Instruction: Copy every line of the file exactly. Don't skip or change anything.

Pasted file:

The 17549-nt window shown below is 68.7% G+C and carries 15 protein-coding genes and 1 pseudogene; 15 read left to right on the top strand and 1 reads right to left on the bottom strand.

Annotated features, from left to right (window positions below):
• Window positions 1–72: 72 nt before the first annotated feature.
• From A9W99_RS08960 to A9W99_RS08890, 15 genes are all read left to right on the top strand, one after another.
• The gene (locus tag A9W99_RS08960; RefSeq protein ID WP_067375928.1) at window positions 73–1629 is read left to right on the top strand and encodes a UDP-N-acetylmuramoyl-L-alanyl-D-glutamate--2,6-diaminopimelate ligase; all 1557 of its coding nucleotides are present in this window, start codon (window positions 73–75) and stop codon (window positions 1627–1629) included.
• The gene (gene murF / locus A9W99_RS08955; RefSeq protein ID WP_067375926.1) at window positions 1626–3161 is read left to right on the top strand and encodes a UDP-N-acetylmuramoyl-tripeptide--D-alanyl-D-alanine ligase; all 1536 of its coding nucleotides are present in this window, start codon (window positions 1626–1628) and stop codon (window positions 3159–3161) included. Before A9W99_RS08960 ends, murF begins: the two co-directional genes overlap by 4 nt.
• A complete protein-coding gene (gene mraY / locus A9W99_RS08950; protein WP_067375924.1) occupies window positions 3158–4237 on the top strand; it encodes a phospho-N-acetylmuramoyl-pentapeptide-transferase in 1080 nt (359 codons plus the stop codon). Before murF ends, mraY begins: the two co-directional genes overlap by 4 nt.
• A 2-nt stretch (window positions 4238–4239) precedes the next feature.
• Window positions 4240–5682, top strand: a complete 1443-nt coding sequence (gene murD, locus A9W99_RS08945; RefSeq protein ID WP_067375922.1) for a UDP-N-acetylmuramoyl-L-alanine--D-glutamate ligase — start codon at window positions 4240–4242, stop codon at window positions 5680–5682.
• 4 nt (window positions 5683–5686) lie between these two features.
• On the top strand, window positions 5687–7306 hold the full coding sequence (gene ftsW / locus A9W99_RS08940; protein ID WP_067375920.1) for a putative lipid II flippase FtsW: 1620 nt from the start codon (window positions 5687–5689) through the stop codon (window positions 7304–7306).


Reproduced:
The 17549-nt window shown below is 68.7% G+C and carries 15 protein-coding genes and 1 pseudogene; 15 read left to right on the top strand and 1 reads right to left on the bottom strand.

Annotated features, from left to right (window positions below):
• Window positions 1–72: 72 nt before the first annotated feature.
• From A9W99_RS08960 to A9W99_RS08890, 15 genes are all read left to right on the top strand, one after another.
• The gene (locus tag A9W99_RS08960; RefSeq protein ID WP_067375928.1) at window positions 73–1629 is read left to right on the top strand and encodes a UDP-N-acetylmuramoyl-L-alanyl-D-glutamate--2,6-diaminopimelate ligase; all 1557 of its coding nucleotides are present in this window, start codon (window positions 73–75) and stop codon (window positions 1627–1629) included.
• The gene (gene murF / locus A9W99_RS08955; RefSeq protein ID WP_067375926.1) at window positions 1626–3161 is read left to right on the top strand and encodes a UDP-N-acetylmuramoyl-tripeptide--D-alanyl-D-alanine ligase; all 1536 of its coding nucleotides are present in this window, start codon (window positions 1626–1628) and stop codon (window positions 3159–3161) included. Before A9W99_RS08960 ends, murF begins: the two co-directional genes overlap by 4 nt.
• A complete protein-coding gene (gene mraY / locus A9W99_RS08950; protein WP_067375924.1) occupies window positions 3158–4237 on the top strand; it encodes a phospho-N-acetylmuramoyl-pentapeptide-transferase in 1080 nt (359 codons plus the stop codon). Before murF ends, mraY begins: the two co-directional genes overlap by 4 nt.
• A 2-nt stretch (window positions 4238–4239) precedes the next feature.
• Window positions 4240–5682, top strand: a complete 1443-nt coding sequence (gene murD, locus A9W99_RS08945; RefSeq protein ID WP_067375922.1) for a UDP-N-acetylmuramoyl-L-alanine--D-glutamate ligase — start codon at window positions 4240–4242, stop codon at window positions 5680–5682.
• 4 nt (window positions 5683–5686) lie between these two features.
• On the top strand, window positions 5687–7306 hold the full coding sequence (gene ftsW / locus A9W99_RS08940; protein ID WP_067375920.1) for a putative lipid II flippase FtsW: 1620 nt from the start codon (window positions 5687–5689) through the stop codon (window positions 7304–7306).